The ammonium nitrate fire and massive explosion in West, Texas, killed 15 people and injured more than 250 others in 2013. (CSB photo)

OSHA Chief Calls for Higher Penalties

In his testimony before two Senate committees, Dr. David Michaels recommended indexing OSHA's penalties for inflation and increasing criminal penalties "to provide a credible deterrent."

Leaders of OSHA and EPA testified last week before two U.S. Senate committees about federal agencies' progress in strengthening regulations that apply to chemical facilities, based on the West, Texas ammonium nitrate explosion, as well as the DuPont chemical plant release in LaPorte, Texas, in November 2014, and other recent incidents.

The Senate HELP Committee and the Environment and Public Works Committee heard testimony from Dr. David Michaels, OSHA's chief, and Mathy Stanislaus, assistant administrator of EPA's Office of Solid Waste and Emergency Response, on Dec. 11. Michaels explained that OSHA is in the final stages of forming an alliance with the fertilizer industry and detailed how the agency plans to update its Process Safety Management standard.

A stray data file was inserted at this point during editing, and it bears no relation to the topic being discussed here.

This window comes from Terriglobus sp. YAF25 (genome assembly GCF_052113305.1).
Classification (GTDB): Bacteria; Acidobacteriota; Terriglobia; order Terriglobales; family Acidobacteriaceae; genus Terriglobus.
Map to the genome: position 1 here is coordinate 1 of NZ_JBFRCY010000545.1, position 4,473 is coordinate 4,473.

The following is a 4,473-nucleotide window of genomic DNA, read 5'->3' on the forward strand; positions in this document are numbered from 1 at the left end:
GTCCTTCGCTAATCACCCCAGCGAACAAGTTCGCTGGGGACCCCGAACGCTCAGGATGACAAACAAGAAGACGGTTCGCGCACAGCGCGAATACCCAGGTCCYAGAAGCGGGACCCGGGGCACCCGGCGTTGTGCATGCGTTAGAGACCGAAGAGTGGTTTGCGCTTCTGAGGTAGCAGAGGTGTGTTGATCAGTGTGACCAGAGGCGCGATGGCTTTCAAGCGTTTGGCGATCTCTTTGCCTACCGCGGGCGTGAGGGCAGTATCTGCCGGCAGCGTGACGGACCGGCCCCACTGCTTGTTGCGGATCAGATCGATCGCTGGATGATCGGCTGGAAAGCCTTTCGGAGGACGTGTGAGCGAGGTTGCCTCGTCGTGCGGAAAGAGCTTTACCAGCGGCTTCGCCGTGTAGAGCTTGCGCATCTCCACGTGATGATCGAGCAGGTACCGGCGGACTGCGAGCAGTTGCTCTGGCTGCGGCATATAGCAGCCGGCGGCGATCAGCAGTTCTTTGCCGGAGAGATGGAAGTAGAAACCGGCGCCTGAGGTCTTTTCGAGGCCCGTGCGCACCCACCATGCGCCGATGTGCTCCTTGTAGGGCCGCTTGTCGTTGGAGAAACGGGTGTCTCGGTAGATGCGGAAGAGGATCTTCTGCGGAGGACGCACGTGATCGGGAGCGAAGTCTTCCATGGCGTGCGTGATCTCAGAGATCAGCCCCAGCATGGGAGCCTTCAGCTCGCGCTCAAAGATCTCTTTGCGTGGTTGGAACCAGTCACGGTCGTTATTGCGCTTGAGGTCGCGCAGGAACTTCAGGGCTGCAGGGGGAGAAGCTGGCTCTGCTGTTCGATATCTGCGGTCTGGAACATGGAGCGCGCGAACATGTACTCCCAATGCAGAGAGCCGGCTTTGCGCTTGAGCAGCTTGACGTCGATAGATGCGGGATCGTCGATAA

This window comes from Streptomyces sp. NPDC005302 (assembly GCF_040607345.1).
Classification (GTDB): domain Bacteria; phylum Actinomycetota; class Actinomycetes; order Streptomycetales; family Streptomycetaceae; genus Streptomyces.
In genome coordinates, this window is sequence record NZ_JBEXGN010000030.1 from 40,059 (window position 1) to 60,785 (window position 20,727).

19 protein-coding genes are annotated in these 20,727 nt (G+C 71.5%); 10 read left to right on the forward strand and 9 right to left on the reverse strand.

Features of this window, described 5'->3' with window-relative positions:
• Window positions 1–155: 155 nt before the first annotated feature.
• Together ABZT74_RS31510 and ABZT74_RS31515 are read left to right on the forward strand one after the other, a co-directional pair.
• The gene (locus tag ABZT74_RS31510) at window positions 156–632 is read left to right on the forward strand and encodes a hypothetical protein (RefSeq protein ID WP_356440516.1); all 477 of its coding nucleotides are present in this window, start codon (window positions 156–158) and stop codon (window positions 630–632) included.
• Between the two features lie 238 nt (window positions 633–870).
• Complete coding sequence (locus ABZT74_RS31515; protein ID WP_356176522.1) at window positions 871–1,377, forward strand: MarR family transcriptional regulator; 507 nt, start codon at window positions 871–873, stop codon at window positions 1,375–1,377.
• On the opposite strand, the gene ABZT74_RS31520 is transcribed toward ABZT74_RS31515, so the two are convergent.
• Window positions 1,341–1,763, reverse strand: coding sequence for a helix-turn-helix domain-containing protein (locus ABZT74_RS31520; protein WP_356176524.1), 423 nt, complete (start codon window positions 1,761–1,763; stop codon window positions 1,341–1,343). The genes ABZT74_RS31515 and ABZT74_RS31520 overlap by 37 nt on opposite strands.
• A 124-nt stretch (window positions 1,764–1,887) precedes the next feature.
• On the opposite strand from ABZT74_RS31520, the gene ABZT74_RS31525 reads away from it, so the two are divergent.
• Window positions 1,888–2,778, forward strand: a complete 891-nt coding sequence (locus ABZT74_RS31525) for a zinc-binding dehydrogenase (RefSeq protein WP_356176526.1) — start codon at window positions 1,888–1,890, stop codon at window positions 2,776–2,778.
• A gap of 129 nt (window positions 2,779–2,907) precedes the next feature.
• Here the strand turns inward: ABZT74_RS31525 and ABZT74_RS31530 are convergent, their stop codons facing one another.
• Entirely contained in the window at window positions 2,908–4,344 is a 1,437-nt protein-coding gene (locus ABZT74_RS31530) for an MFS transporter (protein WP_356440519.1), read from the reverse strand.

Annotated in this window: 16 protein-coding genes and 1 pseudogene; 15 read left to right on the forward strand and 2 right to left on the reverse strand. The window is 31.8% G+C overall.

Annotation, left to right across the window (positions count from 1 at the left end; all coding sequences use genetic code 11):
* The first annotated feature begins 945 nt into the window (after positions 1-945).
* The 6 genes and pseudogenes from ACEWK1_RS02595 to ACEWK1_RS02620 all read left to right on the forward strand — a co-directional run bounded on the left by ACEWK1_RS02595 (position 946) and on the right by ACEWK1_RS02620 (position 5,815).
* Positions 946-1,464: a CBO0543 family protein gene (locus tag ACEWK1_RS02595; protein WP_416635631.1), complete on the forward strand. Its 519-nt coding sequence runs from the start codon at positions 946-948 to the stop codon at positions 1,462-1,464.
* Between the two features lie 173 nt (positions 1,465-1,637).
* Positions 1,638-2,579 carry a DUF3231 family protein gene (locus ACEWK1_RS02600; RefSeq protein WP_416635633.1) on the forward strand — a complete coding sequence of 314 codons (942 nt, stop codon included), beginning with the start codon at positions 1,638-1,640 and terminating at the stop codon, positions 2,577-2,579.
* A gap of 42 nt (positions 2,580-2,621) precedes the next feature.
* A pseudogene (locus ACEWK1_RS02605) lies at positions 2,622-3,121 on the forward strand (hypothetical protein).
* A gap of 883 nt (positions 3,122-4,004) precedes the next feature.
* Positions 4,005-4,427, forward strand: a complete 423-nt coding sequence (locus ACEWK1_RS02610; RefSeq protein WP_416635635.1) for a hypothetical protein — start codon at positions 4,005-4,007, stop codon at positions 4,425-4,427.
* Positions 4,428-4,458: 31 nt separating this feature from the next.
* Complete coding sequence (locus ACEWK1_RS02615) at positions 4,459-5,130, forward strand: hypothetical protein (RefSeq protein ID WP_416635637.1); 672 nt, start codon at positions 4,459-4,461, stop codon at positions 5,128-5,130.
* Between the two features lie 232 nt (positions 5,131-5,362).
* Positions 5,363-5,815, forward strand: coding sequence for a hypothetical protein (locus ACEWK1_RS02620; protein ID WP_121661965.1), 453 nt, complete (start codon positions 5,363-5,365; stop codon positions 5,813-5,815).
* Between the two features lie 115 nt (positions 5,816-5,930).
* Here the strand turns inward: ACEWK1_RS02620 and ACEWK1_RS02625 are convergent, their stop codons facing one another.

He recommended indexing OSHA's civil penalties for inflation, saying they are "much weaker than those under the Clear Air Act's RMP program," which addresses similar hazards. He said indexing OSHA's penalties for inflation and increasing criminal penalties will "provide a credible deterrent."

Stanislaus' testimony covered federal agencies' progress in updating their regulations in the wake of the West explosion. He explained that EPA is developing online training modules for emergency planning committees to ensure they are prepared for chemical emergencies, as President Obama's Executive Order 13650 directed. The order was issued in August 2013 in response to the West incident.

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OH&S Digital Edition

  • OHS Magazine Digital Edition - January 2019

    January 2019

    Featuring:

    • PREVENTING ERRORS
      Production vs. Safety 
    • EMERGENCY SHOWERS & EYEWASH
      Meeting the Requirements for Emergency Equipment
    • CONSTRUCTION SAFETY
      The State of Contractor Safety
    • FOOT PROTECTION
      The Three Keys to Effective Chemical Management
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